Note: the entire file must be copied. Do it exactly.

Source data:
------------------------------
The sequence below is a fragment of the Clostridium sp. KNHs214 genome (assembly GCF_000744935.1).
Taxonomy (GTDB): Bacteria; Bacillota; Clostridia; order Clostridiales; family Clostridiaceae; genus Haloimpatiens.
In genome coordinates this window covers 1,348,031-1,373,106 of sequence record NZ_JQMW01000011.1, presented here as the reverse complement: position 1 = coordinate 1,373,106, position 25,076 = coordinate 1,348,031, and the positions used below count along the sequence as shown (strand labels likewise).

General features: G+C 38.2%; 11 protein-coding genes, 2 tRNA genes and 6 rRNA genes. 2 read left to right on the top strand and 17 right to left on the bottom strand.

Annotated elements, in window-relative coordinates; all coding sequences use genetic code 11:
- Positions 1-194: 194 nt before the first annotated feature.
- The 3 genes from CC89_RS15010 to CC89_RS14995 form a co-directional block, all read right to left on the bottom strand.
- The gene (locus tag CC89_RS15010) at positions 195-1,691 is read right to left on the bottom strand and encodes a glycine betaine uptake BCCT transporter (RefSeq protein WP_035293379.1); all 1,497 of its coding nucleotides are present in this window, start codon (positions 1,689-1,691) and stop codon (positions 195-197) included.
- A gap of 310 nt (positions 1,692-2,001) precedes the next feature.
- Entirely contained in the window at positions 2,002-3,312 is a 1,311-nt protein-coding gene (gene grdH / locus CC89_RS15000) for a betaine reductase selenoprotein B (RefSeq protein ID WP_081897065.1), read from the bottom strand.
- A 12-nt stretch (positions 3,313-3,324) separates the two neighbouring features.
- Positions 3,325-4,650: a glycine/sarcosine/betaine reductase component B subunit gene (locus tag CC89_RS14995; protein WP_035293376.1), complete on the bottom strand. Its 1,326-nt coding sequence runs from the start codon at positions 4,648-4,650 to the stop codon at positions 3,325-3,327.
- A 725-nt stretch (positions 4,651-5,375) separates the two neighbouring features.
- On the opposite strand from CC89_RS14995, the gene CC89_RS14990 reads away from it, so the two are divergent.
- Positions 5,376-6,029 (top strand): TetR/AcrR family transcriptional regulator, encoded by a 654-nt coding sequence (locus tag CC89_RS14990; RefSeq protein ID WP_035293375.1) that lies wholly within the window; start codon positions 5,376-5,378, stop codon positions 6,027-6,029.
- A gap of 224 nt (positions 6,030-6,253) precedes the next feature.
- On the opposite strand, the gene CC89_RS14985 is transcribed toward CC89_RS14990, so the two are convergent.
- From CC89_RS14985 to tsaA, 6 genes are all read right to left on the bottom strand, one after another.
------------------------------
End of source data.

The sequence below is a fragment of the Clostridium sp. KNHs214 genome (assembly GCF_000744935.1).
Taxonomy (GTDB): Bacteria; Bacillota; Clostridia; order Clostridiales; family Clostridiaceae; genus Haloimpatiens.
In genome coordinates this window covers 1,348,031-1,373,106 of sequence record NZ_JQMW01000011.1, presented here as the reverse complement: position 1 = coordinate 1,373,106, position 25,076 = coordinate 1,348,031, and the positions used below count along the sequence as shown (strand labels likewise).

General features: G+C 38.2%; 11 protein-coding genes, 2 tRNA genes and 6 rRNA genes. 2 read left to right on the top strand and 17 right to left on the bottom strand.

Annotated elements, in window-relative coordinates; all coding sequences use genetic code 11:
- Positions 1-194: 194 nt before the first annotated feature.
- The 3 genes from CC89_RS15010 to CC89_RS14995 form a co-directional block, all read right to left on the bottom strand.
- The gene (locus tag CC89_RS15010) at positions 195-1,691 is read right to left on the bottom strand and encodes a glycine betaine uptake BCCT transporter (RefSeq protein WP_035293379.1); all 1,497 of its coding nucleotides are present in this window, start codon (positions 1,689-1,691) and stop codon (positions 195-197) included.
- A gap of 310 nt (positions 1,692-2,001) precedes the next feature.
- Entirely contained in the window at positions 2,002-3,312 is a 1,311-nt protein-coding gene (gene grdH / locus CC89_RS15000) for a betaine reductase selenoprotein B (RefSeq protein ID WP_081897065.1), read from the bottom strand.
- A 12-nt stretch (positions 3,313-3,324) separates the two neighbouring features.
- Positions 3,325-4,650: a glycine/sarcosine/betaine reductase component B subunit gene (locus tag CC89_RS14995; protein WP_035293376.1), complete on the bottom strand. Its 1,326-nt coding sequence runs from the start codon at positions 4,648-4,650 to the stop codon at positions 3,325-3,327.
- A 725-nt stretch (positions 4,651-5,375) separates the two neighbouring features.
- On the opposite strand from CC89_RS14995, the gene CC89_RS14990 reads away from it, so the two are divergent.
- Positions 5,376-6,029 (top strand): TetR/AcrR family transcriptional regulator, encoded by a 654-nt coding sequence (locus tag CC89_RS14990; RefSeq protein ID WP_035293375.1) that lies wholly within the window; start codon positions 5,376-5,378, stop codon positions 6,027-6,029.
- A gap of 224 nt (positions 6,030-6,253) precedes the next feature.
- On the opposite strand, the gene CC89_RS14985 is transcribed toward CC89_RS14990, so the two are convergent.
- From CC89_RS14985 to tsaA, 6 genes are all read right to left on the bottom strand, one after another.